One Big Misconception About Consciousness – Christof Koch

Christof Koch (Allen Institute for Brain Science) discusses Shannon information and it’s theoretical limitations in explaining consciousness –

Information Theory misses a critical aspect of consciousnessChristof Koch

Christof argues that we don’t need observers to have conscious experiences (other poeple, god, etc), the underlying assumptions behind traditional information theory assumes Shannon information – and that a big misconception about the structure of consciousness stems from this idea – assuming that Shannon information is enough to explain consciousness.  Shannon information is about “sending information from a channel to a receiver – consciousness isn’t about sending anything to anybody.”  So what other kind of information is there?

The ‘information’ in Integrated Information Theory (IIT) does not refer to Shannon information.  Etymologically, the word ‘information’ derives from ‘informare’ – “it refers to information in the original sense of the word ‘Informare’ – to give form to” – that is to give form to a high dimensional structure.



It’s worth noting that many disagree with Integrated Information Theory – including Scott Aaronson – see here, here and here.


See interview below:

“It’s a theory that proceeds from phenomenology to as it were mechanisms in physics”.

IIT is also described in Christof Koch’s Consciousness: Confessions of a Romantic Reductionist’.

Axioms and postulates of integrated information theory

5 axioms / essential properties of experience of consciousness that are foundation to IIT – the intent is to capture the essential aspects of all conscious experience. Each axiom should apply to every possible experience.

  • Intrinsic existence: Consciousness exists: each experience is actual—indeed, that my experience here and now exists (it is real) is the only fact I can be sure of immediately and absolutely. Moreover, my experience exists from its own intrinsic perspective, independent of external observers (it is intrinsically real or actual).
  • Composition: Consciousness is structured: each experience is composed of multiple phenomenological distinctions, elementary or higher-order. For example, within one experience I may distinguish a book, a blue color, a blue book, the left side, a blue book on the left, and so on.
  • Information: Consciousness is specific: each experience is the particular way it is—being composed of a specific set of specific phenomenal distinctions—thereby differing from other possible experiences (differentiation). For example, an experience may include phenomenal distinctions specifying a large number of spatial locations, several positive concepts, such as a bedroom (as opposed to no bedroom), a bed (as opposed to no bed), a book (as opposed to no book), a blue color (as opposed to no blue), higher-order “bindings” of first-order distinctions, such as a blue book (as opposed to no blue book), as well as many negative concepts, such as no bird (as opposed to a bird), no bicycle (as opposed to a bicycle), no bush (as opposed to a bush), and so on. Similarly, an experience of pure darkness and silence is the particular way it is—it has the specific quality it has (no bedroom, no bed, no book, no blue, nor any other object, color, sound, thought, and so on). And being that way, it necessarily differs from a large number of alternative experiences I could have had but I am not actually having.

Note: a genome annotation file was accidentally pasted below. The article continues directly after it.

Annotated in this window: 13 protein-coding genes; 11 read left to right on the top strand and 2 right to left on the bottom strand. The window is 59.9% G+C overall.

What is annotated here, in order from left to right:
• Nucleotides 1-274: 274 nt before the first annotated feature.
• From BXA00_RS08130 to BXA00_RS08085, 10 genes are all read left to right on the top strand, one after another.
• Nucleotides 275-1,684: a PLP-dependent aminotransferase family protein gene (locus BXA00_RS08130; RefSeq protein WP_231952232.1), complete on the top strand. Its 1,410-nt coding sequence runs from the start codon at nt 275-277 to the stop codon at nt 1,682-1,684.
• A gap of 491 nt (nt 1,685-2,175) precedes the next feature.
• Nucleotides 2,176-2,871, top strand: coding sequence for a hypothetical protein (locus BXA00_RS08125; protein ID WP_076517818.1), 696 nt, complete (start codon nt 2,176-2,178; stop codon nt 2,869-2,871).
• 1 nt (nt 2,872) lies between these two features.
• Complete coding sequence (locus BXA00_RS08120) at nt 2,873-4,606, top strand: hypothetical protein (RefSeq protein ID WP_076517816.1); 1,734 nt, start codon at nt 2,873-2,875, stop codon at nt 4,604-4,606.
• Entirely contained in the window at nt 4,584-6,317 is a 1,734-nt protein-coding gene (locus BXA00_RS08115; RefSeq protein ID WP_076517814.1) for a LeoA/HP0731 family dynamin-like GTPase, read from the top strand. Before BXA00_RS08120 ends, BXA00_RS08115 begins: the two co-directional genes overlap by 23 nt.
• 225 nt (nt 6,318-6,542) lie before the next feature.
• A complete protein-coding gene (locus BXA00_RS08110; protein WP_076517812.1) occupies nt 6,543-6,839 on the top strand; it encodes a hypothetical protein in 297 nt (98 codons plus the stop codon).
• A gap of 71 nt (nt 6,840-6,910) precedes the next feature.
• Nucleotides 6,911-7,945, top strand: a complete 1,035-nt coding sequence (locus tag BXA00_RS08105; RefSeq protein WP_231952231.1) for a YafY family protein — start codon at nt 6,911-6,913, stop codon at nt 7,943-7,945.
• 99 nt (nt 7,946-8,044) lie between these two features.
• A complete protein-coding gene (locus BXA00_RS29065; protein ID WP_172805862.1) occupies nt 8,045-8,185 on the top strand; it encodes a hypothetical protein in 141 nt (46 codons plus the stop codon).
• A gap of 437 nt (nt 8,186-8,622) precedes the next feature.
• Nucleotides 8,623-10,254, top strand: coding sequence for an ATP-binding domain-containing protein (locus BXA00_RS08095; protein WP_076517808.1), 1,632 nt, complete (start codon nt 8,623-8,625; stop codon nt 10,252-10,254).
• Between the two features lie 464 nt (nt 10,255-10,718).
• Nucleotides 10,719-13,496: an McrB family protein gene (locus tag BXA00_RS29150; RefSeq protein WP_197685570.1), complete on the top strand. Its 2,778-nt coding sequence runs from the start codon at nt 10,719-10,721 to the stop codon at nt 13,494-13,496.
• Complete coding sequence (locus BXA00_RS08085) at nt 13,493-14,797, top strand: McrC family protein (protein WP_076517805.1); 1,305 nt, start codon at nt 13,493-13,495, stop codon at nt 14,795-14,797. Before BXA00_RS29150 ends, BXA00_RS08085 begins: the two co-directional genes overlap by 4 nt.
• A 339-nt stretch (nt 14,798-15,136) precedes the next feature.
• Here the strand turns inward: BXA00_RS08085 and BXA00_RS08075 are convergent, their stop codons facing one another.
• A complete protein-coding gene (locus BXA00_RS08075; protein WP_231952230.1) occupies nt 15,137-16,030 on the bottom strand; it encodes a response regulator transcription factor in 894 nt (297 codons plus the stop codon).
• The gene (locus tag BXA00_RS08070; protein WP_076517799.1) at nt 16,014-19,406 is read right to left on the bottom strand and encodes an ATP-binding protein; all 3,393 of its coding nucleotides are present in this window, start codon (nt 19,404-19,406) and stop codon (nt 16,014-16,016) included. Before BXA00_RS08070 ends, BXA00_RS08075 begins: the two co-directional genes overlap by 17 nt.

• Integration: Consciousness is unified: each experience is irreducible to non-interdependent, disjoint subsets of phenomenal distinctions. Thus, I experience a whole visual scene, not the left side of the visual field independent of the right side (and vice versa). For example, the experience of seeing the word “BECAUSE” written in the middle of a blank page is irreducible to an experience of seeing “BE” on the left plus an experience of seeing “CAUSE” on the right. Similarly, seeing a blue book is irreducible to seeing a book without the color blue, plus the color blue without the book.
  • Exclusion: Consciousness is definite, in content and spatio-temporal grain: each experience has the set of phenomenal distinctions it has, neither less (a subset) nor more (a superset), and it flows at the speed it flows, neither faster nor slower. For example, the experience I am having is of seeing a body on a bed in a bedroom, a bookcase with books, one of which is a blue book, but I am not having an experience with less content—say, one lacking the phenomenal distinction blue/not blue, or colored/not colored; or with more content—say, one endowed with the additional phenomenal distinction high/low blood pressure. Moreover, my experience flows at a particular speed—each experience encompassing say a hundred milliseconds or so—but I am not having an experience that encompasses just a few milliseconds or instead minutes or hours.

So, does IIT solve what David Chalmers calls the “Hard Problem of consciousness”?

Christof Koch  is an American neuroscientist best known for his work on the neural bases of consciousness. He is the President and Chief Scientific Officer of the Allen Institute for Brain Science in Seattle. From 1986 until 2013, he was a professor at the California Institute of Technology.

This interview is a short section of a larger interview which will be released at a later date.